-Submitted by David Drumm (Nal), Guest Blogger
Cheryl Jones was attending services at the Disciple Fellowship Christian Church of East St. Louis, Illinois, when a female parishioner received the Holy Spirit. When she fell, she knocked over others in a domino effect. Jones was knocked to the floor and several people fell on top of her. Jones alleges she suffered injuries to her head, neck, back, and buttocks.
Jones’ lawsuit notes a failure to ensure that ushers were standing by to catch any parishioners when the Holy Spirit enters and they lose consciousness. Jones is seeking at least $50,000 in damages.
Even with the absence of “catchers,” a jury may find it unforeseeable that Jones would be injured by the domino effect of falling parishioners.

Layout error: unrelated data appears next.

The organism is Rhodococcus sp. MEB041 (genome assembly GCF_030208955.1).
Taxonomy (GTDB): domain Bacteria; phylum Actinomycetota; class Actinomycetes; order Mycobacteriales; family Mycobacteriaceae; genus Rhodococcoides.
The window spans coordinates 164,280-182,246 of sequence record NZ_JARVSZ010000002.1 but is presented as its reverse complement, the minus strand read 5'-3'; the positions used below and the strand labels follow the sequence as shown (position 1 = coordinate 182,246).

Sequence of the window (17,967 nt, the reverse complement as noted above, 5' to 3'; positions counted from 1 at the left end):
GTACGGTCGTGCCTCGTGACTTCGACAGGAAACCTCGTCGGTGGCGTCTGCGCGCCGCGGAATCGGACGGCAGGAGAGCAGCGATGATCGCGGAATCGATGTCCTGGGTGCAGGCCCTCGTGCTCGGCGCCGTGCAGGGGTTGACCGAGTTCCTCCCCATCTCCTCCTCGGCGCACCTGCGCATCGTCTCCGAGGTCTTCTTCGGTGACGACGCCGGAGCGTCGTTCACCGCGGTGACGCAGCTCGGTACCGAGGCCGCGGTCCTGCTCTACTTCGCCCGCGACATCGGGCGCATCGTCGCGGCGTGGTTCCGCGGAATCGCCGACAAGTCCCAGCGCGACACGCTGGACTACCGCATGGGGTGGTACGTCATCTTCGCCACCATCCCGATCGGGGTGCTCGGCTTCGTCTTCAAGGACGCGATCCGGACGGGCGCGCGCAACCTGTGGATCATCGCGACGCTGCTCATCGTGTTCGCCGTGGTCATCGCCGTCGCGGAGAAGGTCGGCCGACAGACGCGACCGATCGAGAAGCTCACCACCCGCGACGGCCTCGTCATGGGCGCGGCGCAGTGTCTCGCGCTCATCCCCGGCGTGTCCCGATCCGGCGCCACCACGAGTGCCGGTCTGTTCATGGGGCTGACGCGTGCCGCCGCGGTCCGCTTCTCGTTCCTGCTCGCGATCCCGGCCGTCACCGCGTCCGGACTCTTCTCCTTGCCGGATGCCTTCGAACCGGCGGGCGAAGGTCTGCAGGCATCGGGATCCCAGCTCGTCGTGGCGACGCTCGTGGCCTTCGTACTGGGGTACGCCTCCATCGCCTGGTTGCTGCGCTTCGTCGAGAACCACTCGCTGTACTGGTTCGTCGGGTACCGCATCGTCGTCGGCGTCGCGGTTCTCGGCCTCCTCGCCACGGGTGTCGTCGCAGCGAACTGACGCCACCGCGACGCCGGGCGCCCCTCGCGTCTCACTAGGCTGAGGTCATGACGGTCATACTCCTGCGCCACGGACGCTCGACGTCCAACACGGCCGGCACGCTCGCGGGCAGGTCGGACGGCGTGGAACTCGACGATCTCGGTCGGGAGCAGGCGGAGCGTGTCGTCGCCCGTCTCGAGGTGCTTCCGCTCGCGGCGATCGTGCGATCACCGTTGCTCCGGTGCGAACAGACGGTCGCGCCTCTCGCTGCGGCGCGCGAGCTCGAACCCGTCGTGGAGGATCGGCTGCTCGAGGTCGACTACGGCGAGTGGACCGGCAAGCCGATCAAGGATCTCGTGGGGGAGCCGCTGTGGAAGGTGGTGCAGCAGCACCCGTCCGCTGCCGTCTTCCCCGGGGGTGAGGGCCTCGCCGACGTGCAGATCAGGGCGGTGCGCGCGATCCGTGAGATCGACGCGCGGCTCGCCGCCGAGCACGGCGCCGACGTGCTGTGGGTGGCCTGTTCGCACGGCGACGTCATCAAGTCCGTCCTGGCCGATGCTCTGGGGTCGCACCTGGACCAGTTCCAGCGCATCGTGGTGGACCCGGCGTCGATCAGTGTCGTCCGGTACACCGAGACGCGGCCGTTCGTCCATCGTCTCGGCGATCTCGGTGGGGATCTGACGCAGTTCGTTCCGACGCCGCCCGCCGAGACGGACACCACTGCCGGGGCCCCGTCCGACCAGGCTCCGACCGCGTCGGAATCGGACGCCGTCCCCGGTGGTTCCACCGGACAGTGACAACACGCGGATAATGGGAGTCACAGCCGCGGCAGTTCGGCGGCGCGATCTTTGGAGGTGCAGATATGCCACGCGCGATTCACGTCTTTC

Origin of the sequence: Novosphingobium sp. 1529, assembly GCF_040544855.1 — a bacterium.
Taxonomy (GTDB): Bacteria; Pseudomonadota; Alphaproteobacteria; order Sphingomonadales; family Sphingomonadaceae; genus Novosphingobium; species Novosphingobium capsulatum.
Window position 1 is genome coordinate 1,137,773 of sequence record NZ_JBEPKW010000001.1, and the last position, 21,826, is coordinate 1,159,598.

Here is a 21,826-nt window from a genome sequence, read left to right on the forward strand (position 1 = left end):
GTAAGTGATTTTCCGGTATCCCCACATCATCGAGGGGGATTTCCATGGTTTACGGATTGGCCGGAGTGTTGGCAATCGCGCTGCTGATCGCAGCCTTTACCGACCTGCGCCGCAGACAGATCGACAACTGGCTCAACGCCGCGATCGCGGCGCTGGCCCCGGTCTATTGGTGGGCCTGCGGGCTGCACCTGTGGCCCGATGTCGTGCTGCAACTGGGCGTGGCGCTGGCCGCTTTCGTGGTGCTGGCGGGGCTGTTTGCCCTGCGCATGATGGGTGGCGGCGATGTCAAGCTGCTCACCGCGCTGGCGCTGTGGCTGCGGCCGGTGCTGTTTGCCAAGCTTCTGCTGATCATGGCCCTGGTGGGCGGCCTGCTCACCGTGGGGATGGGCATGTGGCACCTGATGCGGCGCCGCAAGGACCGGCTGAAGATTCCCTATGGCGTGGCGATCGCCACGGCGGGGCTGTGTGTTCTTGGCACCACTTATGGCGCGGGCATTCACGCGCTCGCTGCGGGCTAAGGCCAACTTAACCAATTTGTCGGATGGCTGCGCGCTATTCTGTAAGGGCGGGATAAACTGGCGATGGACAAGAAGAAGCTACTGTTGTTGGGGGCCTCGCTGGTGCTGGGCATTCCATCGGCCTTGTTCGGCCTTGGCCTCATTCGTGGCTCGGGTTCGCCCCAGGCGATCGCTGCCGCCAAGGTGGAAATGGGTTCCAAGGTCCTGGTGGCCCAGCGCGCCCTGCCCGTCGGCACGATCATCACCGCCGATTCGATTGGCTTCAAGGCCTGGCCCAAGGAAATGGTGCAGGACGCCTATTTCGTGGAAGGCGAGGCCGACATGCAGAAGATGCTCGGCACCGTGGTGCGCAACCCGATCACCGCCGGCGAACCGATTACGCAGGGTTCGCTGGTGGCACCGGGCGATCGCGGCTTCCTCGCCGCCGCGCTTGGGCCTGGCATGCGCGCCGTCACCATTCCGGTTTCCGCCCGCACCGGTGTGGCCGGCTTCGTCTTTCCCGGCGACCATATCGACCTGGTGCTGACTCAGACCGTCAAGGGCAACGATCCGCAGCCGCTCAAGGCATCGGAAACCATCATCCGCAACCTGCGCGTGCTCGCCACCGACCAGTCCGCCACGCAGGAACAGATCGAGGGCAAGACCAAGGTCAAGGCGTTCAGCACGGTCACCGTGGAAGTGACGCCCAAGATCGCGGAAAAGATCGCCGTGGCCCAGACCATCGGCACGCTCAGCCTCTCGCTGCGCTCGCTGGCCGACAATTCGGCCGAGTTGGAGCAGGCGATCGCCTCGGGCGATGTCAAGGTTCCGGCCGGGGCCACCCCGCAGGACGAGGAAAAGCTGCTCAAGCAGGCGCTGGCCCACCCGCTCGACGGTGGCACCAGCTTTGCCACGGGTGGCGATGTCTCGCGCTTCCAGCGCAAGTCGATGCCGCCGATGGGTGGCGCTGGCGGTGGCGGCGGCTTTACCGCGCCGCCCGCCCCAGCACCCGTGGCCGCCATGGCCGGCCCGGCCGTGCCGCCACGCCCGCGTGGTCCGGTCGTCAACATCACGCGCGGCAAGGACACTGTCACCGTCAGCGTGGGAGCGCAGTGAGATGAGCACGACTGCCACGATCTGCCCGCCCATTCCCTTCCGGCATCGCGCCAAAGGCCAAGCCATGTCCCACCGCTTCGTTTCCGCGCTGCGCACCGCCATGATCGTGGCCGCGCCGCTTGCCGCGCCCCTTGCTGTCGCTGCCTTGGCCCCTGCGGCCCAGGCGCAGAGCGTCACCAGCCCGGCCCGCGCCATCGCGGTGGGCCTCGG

These “swoon and fall” lawsuits are not uncommon. In a Michigan case, Judith Dadd received a combined judgement of $317,255.68 when she fell and struck her head on the floor. On appeal, only the $40,000 claim for negligence was affirmed.
In Beaverton, Oregon, a “catcher” was injured when a parishioner fell on Shin Lim Kim causing a lumbar spine compression fracture at L-2. Her lawsuit asserts that the church should have provided multiple “catchers” and mats to cover the floor. The suit also names the falling parishioner as a defendant for “failing to control her body” when she was “slain in the spirit.” Kim was seeking $125,000. However, an Oregon jury found the church was not liable for injuries to a “catcher.”
From a scientific point of view, and by that I mean a reality point of view, since nothing actually enters the parishioner’s body, this is entirely a self-inflicted injury. Whether or not this can be used as a viable legal defense, the defendant (church) is likely to perceive such a defense as self-defeating.